This product works as a vehicle OBD-II data bridge for Arduino (literally all embedded platforms) with open-source Arduino library provided. Besides providing easy-to-use OBD-II data access, it also integrates 6-axis MEMS sensor module and voltmeter for measuring vehicle battery power. The adapter draws power from OBD-II port and convert it to 5V for powering attached device.


  • Access to all standard OBD-II PIDs with extended ELM327 AT command-set
  • Serial I2C data interface for micro-controllers
  • Reading and clearing vehicle diagnostic trouble code (DTC)
  • Built-in voltage meter for measuring car battery voltage
  • Built-in MPU-6050 MEMS module (accelerometer, gyro, compass & temperature)
  • Powering attached devices with DC 5V up to 2A.
  • Arduino library and sketches available


The adapter plugs into the OBD port usually located under the steering column or slightly to the left of it. To check if your vehicle is OBD-II certified, open your hood and find the sticker that looks like this:


Vehicles using following vehicle protocols are supported.

  • CAN 500Kbps/29bit
  • CAN 250Kbps/29bit
  • KWP2000 Fast
  • KWP2000 5Kbps


Getting Started

The adapter stays plugged into the OBD port usually located under the steering column or slightly to the left of it.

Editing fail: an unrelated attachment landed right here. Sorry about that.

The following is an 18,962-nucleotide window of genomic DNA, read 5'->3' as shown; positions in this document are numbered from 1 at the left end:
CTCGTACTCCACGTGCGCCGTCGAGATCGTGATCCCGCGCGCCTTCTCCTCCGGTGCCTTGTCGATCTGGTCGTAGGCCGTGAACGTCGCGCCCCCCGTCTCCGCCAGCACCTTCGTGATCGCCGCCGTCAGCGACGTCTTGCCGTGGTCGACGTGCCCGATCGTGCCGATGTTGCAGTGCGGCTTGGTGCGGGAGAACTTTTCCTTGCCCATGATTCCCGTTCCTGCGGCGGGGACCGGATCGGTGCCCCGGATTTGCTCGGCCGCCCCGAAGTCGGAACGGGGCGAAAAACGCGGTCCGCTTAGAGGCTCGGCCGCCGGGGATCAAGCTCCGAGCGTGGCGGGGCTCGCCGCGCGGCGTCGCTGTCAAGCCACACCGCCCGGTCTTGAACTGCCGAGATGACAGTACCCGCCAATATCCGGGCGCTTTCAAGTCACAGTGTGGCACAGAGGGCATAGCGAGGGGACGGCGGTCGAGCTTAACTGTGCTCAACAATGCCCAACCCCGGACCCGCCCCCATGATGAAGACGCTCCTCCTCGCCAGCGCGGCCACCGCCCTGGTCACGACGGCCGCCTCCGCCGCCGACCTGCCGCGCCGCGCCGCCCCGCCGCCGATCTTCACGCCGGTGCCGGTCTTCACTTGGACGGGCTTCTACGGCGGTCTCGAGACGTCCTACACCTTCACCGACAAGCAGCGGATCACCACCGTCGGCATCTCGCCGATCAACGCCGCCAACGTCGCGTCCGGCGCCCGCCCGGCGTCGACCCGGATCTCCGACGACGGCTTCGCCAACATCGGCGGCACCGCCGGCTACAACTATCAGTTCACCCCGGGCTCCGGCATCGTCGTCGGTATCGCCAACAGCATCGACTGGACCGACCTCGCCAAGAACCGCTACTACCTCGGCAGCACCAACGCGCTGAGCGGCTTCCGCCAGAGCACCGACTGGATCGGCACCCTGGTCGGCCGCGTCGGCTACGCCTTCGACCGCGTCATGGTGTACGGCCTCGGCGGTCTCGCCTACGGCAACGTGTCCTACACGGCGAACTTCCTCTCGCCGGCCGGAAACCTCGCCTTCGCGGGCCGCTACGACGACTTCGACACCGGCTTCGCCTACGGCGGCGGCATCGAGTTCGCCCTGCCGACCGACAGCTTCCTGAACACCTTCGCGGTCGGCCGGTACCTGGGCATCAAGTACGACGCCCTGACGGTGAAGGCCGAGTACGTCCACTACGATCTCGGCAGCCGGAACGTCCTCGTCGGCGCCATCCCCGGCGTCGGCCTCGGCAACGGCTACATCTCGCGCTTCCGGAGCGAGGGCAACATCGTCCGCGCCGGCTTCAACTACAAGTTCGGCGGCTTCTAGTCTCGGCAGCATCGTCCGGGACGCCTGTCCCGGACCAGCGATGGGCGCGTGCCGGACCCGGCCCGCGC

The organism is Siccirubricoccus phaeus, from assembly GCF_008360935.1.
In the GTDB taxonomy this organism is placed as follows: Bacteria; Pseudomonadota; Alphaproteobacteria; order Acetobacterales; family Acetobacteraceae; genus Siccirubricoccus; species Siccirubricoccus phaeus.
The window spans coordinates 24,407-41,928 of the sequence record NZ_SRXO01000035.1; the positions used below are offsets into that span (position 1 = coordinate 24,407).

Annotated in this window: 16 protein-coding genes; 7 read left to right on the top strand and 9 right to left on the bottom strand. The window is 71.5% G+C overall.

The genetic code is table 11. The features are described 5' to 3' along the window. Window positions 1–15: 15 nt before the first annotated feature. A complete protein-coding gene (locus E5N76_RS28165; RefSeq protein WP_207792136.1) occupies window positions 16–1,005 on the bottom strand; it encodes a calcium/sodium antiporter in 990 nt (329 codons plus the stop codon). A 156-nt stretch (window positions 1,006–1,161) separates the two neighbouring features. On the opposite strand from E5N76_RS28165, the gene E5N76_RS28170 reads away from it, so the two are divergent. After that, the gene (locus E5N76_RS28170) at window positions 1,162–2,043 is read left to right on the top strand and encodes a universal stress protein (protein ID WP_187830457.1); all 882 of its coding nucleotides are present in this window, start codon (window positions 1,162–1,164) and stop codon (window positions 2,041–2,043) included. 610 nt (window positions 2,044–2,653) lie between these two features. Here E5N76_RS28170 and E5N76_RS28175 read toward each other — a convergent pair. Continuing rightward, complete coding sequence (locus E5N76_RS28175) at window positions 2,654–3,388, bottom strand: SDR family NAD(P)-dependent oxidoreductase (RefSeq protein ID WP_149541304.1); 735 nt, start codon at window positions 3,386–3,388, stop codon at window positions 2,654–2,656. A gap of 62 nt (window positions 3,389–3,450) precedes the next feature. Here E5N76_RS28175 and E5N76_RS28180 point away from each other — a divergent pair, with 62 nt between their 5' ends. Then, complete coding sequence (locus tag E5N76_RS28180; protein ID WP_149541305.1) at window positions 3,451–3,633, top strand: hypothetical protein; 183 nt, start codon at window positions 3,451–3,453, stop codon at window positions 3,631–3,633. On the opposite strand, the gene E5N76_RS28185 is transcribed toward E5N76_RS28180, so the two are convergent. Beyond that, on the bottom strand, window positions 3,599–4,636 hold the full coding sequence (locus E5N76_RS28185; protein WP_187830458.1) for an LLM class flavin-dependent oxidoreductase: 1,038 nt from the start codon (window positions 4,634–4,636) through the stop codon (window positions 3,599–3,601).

A cable comes out from the adapter and splits into one 4-pin connector two 2-pin connectors, including power lines (VCC/GND)and data lines (Rx/Tx or SDA/SCL). They can be connected to Arduino with onboard breakout pins or breakout shield. Your Arduino device will look tidy in car with only one cable.

_DSC0103-900x600 _DSC0082-900x600 _DSC008353-900x600

Power Lines:

  • Red: VCC
  • Black: GND

Data Lines:

  • Green: SDA
  • White: SCL

I2C Addresses:

  • OBD I2C Address: 0x68
  • MEMS I2C Address: 0x62


The Library

A dedicated Arduino library is developed and maintained regularly, providing a set of easy-to-use APIs to retrieve real-time data from a vehicle.

The library provides easy-to-use APIs for configuring the adapter and accessing vehicle’s OBD-II PIDs through ELM327 AT command-set. Following are some useful APIs:

  • readPID – read specified OBD-II PID and return parsed value
  • clearDTC – clear diagnostic trouble code
  • getVoltage – measure car battery voltage
  • getVIN – retrieve Vehicle Identification Number

Here is an example code of a simplest engine RPM indicator, which uses the pin 13 LED (built in every Arduino board) to indicate whether the engine is above 3000 rpm.

#include <Wire.h>
#include <OBD.h>

COBDI2C obd;

void setup()
  // we'll use the debug LED as output
  pinMode(13, OUTPUT);
  // start communication with OBD-II adapter
  // initiate OBD-II connection until success
  while (!obd.init());

void loop()
  int value;
  // save engine RPM in variable 'value', return true on success
  if (, value)) {
    // light on LED on Arduino board when the RPM exceeds 3000
    digitalWrite(13, value > 3000 ? HIGH : LOW);

The built-in MPU-6050 MEMS sensor is on I2C as well. Programming guides for using MPU-6050 is available here.

A more comprehensive example sketch for OBD-II I2C adapter is available here.

Commonly used PIDs are defined in OBD library as followings.


  • PID_RPM – Engine RPM (rpm)
  • PID_ENGINE_LOAD – Calculated engine load (%)